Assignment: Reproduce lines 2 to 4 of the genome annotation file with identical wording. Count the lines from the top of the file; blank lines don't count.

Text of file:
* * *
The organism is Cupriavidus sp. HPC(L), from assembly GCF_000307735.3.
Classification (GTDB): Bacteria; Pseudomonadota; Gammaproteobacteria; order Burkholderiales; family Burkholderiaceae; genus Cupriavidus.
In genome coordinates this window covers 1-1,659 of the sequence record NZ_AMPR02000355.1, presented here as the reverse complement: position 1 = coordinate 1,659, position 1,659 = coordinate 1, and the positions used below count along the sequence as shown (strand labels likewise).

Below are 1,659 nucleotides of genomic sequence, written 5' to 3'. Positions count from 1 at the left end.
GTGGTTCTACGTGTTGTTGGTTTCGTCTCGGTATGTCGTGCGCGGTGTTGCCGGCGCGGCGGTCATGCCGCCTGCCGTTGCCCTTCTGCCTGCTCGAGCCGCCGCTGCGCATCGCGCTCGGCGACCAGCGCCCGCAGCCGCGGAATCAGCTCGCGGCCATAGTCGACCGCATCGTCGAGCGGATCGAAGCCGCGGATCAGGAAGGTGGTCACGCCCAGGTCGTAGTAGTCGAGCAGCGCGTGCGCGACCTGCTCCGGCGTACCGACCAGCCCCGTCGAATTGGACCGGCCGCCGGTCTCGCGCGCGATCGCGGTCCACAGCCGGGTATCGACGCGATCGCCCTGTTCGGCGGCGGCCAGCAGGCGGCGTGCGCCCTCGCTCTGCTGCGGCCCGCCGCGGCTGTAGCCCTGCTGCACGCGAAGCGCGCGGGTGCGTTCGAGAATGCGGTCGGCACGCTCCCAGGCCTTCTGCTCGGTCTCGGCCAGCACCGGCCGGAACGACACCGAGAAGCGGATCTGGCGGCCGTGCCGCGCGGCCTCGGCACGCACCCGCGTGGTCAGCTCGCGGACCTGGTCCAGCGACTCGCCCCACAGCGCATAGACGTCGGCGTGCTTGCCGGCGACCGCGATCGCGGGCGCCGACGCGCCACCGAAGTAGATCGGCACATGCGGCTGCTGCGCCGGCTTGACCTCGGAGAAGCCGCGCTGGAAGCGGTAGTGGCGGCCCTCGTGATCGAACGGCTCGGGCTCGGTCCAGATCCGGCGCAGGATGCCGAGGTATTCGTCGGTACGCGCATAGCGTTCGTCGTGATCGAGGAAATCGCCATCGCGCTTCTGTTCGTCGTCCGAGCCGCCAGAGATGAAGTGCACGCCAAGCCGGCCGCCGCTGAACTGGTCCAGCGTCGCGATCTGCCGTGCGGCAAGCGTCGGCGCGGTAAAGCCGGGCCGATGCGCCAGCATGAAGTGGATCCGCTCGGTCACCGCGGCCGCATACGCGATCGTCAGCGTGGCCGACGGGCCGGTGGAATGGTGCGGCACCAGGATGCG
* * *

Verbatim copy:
Classification (GTDB): Bacteria; Pseudomonadota; Gammaproteobacteria; order Burkholderiales; family Burkholderiaceae; genus Cupriavidus.
In genome coordinates this window covers 1-1,659 of the sequence record NZ_AMPR02000355.1, presented here as the reverse complement: position 1 = coordinate 1,659, position 1,659 = coordinate 1, and the positions used below count along the sequence as shown (strand labels likewise).

Below are 1,659 nucleotides of genomic sequence, written 5' to 3'. Positions count from 1 at the left end.